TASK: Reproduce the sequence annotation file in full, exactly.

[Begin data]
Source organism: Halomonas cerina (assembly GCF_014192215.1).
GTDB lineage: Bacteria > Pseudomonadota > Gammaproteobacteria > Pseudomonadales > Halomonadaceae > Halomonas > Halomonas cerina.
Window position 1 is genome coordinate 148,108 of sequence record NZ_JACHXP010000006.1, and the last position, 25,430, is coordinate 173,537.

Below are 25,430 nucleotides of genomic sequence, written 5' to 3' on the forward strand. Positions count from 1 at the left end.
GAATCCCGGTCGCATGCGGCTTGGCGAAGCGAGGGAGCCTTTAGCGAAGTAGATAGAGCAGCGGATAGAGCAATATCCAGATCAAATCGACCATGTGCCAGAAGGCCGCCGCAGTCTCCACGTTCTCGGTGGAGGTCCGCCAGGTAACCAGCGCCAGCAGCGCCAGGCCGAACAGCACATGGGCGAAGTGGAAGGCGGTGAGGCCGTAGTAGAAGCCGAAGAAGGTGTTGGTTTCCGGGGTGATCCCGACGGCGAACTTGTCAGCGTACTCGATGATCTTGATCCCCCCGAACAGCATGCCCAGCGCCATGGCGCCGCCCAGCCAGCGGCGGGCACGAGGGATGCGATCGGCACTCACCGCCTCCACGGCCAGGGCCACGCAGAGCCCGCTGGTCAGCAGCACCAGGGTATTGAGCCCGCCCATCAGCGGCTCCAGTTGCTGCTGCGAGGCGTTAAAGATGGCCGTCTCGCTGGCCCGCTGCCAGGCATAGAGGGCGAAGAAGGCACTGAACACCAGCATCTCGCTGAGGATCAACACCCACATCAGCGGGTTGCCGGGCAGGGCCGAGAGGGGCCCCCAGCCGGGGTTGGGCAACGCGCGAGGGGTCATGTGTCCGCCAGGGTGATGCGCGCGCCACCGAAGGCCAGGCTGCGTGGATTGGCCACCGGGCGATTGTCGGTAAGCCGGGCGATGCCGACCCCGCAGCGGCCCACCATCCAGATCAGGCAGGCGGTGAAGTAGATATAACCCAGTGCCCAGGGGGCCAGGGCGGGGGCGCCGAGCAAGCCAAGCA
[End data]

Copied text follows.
Source organism: Halomonas cerina (assembly GCF_014192215.1).
GTDB lineage: Bacteria > Pseudomonadota > Gammaproteobacteria > Pseudomonadales > Halomonadaceae > Halomonas > Halomonas cerina.
Window position 1 is genome coordinate 148,108 of sequence record NZ_JACHXP010000006.1, and the last position, 25,430, is coordinate 173,537.

Below are 25,430 nucleotides of genomic sequence, written 5' to 3' on the forward strand. Positions count from 1 at the left end.
GAATCCCGGTCGCATGCGGCTTGGCGAAGCGAGGGAGCCTTTAGCGAAGTAGATAGAGCAGCGGATAGAGCAATATCCAGATCAAATCGACCATGTGCCAGAAGGCCGCCGCAGTCTCCACGTTCTCGGTGGAGGTCCGCCAGGTAACCAGCGCCAGCAGCGCCAGGCCGAACAGCACATGGGCGAAGTGGAAGGCGGTGAGGCCGTAGTAGAAGCCGAAGAAGGTGTTGGTTTCCGGGGTGATCCCGACGGCGAACTTGTCAGCGTACTCGATGATCTTGATCCCCCCGAACAGCATGCCCAGCGCCATGGCGCCGCCCAGCCAGCGGCGGGCACGAGGGATGCGATCGGCACTCACCGCCTCCACGGCCAGGGCCACGCAGAGCCCGCTGGTCAGCAGCACCAGGGTATTGAGCCCGCCCATCAGCGGCTCCAGTTGCTGCTGCGAGGCGTTAAAGATGGCCGTCTCGCTGGCCCGCTGCCAGGCATAGAGGGCGAAGAAGGCACTGAACACCAGCATCTCGCTGAGGATCAACACCCACATCAGCGGGTTGCCGGGCAGGGCCGAGAGGGGCCCCCAGCCGGGGTTGGGCAACGCGCGAGGGGTCATGTGTCCGCCAGGGTGATGCGCGCGCCACCGAAGGCCAGGCTGCGTGGATTGGCCACCGGGCGATTGTCGGTAAGCCGGGCGATGCCGACCCCGCAGCGGCCCACCATCCAGATCAGGCAGGCGGTGAAGTAGATATAACCCAGTGCCCAGGGGGCCAGGGCGGGGGCGCCGAGCAAGCCAAGCA